Your first pitch book is a base. But it doesn’t always address your prospective client’s unique concerns. Your key contact at the prospect can tell you what points are most crucial. Add information that addresses their concerns. But be succinct or you’ll overwhelm your prospects with too much information.

As you customize, you should communicate value statements – to your audience, about your audience – to the extent reasonably possible.

What do you mean by value statements?

Focus on how your strategy is a good fit for the prospect’s objectives, your ability to provide the level of service the prospect needs, and providing adequate diversification, considering prospect’s current investment profiles.

Will customizing dilute our firm’s branding?
You run the risk of diluting your branding when many employees and consultants contribute to your pitch books. That’s why these projects should be managed and maintained by your marketing department.

Remember that content is both text and graphics. After all, our actions are prompted every day by both words and images. Your book should look and sound impressive. Your writer  can develop Writing Guidelines for your firm, language that consistently supports your branding. You also need Design System Guidelines, if they do not already exist. Share these guidelines with the contributors to your pitch books.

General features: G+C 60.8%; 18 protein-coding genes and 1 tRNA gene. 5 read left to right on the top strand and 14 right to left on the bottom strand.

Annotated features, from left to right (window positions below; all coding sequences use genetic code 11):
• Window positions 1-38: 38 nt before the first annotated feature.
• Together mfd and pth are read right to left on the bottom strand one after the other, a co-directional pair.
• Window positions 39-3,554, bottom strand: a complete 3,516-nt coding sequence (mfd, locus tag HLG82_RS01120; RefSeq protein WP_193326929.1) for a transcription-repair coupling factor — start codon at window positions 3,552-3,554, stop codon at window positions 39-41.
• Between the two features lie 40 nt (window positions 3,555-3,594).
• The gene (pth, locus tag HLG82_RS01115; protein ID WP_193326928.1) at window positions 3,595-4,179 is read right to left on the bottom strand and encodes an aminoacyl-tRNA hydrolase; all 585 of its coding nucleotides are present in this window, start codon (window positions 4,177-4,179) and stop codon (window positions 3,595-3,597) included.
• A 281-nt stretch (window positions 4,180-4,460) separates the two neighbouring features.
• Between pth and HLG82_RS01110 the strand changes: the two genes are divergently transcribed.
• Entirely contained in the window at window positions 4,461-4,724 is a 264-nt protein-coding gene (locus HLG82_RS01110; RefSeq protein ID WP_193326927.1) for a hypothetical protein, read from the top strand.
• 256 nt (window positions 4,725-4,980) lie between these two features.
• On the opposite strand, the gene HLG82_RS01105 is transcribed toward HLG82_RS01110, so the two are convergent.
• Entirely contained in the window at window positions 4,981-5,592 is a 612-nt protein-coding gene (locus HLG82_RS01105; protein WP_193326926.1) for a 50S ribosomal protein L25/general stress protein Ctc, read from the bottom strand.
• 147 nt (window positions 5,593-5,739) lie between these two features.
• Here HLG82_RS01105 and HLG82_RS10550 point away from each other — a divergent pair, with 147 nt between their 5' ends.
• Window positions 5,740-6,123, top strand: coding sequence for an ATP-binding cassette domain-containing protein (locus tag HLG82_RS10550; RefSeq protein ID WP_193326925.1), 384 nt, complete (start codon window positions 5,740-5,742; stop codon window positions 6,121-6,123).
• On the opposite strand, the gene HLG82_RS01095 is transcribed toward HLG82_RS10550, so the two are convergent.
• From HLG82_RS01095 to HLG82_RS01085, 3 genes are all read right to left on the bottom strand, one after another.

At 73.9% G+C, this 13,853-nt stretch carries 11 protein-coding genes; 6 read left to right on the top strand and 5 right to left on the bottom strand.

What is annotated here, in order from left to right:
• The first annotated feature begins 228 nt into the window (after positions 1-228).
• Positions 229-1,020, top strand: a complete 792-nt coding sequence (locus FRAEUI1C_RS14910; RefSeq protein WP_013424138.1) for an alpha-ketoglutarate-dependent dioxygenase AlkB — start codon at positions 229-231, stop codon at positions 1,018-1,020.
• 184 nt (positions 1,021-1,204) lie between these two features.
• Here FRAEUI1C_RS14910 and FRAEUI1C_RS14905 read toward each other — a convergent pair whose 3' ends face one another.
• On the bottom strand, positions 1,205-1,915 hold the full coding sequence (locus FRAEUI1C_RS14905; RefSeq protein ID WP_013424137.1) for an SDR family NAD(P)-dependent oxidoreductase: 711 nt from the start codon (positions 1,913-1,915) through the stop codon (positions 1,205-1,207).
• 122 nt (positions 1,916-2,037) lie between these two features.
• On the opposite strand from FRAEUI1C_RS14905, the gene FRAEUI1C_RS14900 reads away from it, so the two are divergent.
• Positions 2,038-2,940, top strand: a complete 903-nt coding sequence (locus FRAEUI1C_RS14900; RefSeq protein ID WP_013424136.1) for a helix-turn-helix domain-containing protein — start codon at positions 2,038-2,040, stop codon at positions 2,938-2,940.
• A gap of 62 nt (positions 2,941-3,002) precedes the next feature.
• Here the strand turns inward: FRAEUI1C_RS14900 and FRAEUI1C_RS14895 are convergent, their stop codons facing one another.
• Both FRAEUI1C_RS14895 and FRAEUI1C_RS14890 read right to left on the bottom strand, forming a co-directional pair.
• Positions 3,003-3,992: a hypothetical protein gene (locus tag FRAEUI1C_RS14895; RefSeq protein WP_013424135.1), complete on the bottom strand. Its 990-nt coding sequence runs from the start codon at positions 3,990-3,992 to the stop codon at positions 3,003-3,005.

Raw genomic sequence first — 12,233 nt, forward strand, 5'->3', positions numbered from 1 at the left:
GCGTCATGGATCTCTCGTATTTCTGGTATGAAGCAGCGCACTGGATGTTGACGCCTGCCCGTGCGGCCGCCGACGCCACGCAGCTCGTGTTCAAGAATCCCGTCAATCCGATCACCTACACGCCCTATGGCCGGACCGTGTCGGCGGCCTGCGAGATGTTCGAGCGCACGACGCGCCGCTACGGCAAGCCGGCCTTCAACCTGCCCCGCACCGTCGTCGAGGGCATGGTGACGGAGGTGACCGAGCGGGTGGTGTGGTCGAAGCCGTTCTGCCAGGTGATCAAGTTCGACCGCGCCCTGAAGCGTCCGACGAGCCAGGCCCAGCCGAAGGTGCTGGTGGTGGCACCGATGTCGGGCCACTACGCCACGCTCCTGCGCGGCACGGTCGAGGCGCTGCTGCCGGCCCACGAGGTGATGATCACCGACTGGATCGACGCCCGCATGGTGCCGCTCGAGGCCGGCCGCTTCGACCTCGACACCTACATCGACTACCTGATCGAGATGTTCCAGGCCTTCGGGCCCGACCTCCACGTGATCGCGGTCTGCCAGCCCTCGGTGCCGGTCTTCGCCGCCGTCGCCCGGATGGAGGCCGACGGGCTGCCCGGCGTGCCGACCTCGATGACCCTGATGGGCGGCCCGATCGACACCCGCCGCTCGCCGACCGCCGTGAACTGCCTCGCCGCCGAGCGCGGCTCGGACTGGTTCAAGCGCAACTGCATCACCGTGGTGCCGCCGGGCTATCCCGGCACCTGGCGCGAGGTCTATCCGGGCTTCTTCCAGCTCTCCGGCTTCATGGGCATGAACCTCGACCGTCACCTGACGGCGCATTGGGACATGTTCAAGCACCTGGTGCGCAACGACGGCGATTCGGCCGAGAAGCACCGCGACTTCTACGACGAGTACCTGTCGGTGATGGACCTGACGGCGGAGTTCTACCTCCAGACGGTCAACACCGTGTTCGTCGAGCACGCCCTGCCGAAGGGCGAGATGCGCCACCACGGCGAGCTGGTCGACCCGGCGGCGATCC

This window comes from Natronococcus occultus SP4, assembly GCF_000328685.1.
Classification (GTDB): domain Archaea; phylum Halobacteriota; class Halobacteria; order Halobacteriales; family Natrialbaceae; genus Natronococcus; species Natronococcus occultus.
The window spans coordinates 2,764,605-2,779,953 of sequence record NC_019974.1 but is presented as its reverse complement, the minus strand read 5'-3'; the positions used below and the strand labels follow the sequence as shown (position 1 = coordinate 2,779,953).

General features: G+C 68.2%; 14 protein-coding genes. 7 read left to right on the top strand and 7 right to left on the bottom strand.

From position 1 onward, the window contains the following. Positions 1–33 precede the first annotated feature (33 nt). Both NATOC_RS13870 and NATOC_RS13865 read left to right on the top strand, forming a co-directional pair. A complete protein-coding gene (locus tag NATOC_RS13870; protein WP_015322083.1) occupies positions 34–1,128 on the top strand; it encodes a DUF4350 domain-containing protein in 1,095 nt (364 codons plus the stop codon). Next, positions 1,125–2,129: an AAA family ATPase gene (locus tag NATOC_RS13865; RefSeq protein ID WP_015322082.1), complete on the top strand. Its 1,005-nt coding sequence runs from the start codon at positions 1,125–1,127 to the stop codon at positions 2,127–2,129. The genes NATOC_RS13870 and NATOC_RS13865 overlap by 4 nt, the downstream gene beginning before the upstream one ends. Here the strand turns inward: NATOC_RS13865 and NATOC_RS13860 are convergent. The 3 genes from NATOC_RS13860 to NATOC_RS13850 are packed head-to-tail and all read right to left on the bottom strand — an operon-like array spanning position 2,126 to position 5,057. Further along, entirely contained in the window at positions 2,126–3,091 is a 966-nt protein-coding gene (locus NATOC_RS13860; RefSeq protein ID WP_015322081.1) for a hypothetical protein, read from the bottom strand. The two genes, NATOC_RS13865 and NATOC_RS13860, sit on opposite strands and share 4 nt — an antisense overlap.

I keep a sign on my office wall, “Big Company Seeking Big Clients.” Keep this mission in mind as you ponder complicated content.

If you customize, how do you keep the versions from getting out of control?
A customized pitch book is a script for your meeting. Limit yourself to information you can comfortably handle in the scheduled meeting time. Allow for Q&A.

Additional valuable information can be provided in companion pieces – market commentaries, performance summaries, firm overview, etc.

Updating charts and tables is a constant problem.

Delegate database updating to employees endowed with considerable diplomacy and perseverance. Make this their primary responsibility. They will acquire information from very busy investment management teams.

Investment managers need deadlines in advance. Allow elbow room.

Input is welcome. Your thoughts may show up in future articles. Let me know if I may quote you.

Margaret Patterson Company creates sales support materials, develops identity systems, and provides production supervision for financial services firms.

Margaret Patterson Company
Corporate Identity & Communications Graphics for Financial Services Firms
mpco AT verizon.net         t   617.971.0328        f   617.971.0327